The Greek word for pie, píta, is used for cake as well as for filled pastries, and of course Americans are familiar with it as the name of a type of flatbread from the Middle East. Pita is a word borrowed from Greek: in the Arabic countries that our kind of pita bread originally comes from, its name is khubz.
In Sfakiá, they start by making dough with flour, olive oil and salt; shape a wad of this dough into a small bowl; put a smaller ball of mizíthra cheese inside; and then shape the bowl over it until the result is a ball of dough with a center of cheese. Then they carefully flatten the ball and bake it on a griddle, one side at a time, so that it comes out looking like the picture. The honey you see is ladled on top just before serving. Sfakiá pie was a lovely beginning to our day.
We rolled our bags down the marble walkway to the roundabout at the foot of the main street. That was the easy part. Now we had to drag them up the 200 feet we had much more easily rolled them down on the day we arrived. The ascent was quite a chore; the hill seemed to have become steeper in the past 48 hours, though that may have been an illusion. In a note I wrote that night I estimated the height of the parking lot above the bottom of the hill as equivalent to a four-story building, but I probably exaggerated. The place at the bottom of the lot where the buses parked was no more than two stories above the lower road, and was accessed by stone stairs that were just fine for passengers who weren't rolling luggage (and had better knees than we do). We had to stay on the paved surface, which meant climbing up a steep 60-yard hill to the parking lot entrance, and then go another 60 yards down a gentle slope to get to the place where buses stopped. We were plumb tuckered when we got finished with that, and my left knee took the occasion to remind me that it had once been declared an almost cartilage-free zone.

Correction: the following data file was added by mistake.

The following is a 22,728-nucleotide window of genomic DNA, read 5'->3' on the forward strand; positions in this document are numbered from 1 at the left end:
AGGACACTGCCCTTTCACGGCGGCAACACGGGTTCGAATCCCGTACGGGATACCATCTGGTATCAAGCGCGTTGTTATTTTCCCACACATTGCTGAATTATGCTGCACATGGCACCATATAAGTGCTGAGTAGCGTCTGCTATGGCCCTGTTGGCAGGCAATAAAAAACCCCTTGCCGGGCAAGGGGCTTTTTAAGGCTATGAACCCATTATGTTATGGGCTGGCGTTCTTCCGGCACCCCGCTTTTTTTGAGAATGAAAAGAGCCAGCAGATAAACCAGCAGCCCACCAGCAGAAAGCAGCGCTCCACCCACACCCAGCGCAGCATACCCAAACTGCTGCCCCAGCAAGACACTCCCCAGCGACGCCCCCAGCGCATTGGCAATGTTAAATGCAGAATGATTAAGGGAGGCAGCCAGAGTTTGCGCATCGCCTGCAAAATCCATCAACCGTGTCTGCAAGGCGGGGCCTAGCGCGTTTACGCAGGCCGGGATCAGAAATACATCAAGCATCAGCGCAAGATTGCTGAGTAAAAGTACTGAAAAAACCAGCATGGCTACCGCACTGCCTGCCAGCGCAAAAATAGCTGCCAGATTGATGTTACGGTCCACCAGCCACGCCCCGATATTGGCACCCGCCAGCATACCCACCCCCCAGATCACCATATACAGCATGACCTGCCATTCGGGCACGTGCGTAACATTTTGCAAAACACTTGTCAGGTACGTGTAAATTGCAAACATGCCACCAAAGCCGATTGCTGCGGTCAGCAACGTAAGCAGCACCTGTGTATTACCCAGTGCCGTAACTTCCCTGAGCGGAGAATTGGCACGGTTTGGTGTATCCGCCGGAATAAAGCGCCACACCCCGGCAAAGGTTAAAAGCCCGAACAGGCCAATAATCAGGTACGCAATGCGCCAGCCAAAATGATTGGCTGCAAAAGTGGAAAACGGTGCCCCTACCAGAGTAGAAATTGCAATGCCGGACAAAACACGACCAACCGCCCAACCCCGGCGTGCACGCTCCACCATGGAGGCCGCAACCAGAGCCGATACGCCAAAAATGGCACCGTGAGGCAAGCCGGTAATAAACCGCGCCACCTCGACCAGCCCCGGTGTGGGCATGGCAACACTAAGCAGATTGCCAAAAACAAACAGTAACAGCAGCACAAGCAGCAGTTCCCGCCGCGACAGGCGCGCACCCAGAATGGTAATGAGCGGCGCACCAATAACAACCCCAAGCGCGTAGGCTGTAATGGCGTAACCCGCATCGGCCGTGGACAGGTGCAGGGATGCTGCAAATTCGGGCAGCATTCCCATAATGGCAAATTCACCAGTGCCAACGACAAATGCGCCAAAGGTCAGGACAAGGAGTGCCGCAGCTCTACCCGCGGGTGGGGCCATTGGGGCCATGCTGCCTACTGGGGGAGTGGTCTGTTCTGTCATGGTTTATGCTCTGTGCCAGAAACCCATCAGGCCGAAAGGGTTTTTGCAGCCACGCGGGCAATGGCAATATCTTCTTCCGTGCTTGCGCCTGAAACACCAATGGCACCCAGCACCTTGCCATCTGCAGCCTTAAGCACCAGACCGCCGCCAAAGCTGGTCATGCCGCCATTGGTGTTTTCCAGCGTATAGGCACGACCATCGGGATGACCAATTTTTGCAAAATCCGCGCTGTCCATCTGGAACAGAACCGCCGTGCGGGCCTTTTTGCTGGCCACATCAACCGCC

We found a small crowd waiting. Besides tourists and Sfákians bound for Chanlá (the bus’s ultimate destination, though it was not ours), there were hikers on their way to the village of Ímbros—which would be only about 5 miles away if there were no curves or switchbacks on the road, but of course there were plenty, not to mention a major increase of altitude—in order to walk back down the Ímbros gorge. Though neither as long nor as spectacular as Samaria, it’s a popular hike, ending at the village of Komitádes only about 5km. east of Chóra Sfakíon.
Still others, including us, intended to go east (away from Chaniá) rather than west along the north coast road. Everyone in this category would be leaving the bus at the town of Vrísses, where some of the many buses that run between Chaniá and the cities to the east make a stop. (At one time they all stopped at Vrísses, but a new limited-access coastal highway now bypasses the town, and most buses stay on it.)
In addition to us tourists, of course, some everyday Sfákiots wanted to get to one place or another along the route. So there were a fair number of people waiting when the bus pulled in. However, we were lucky enough to find two seats together.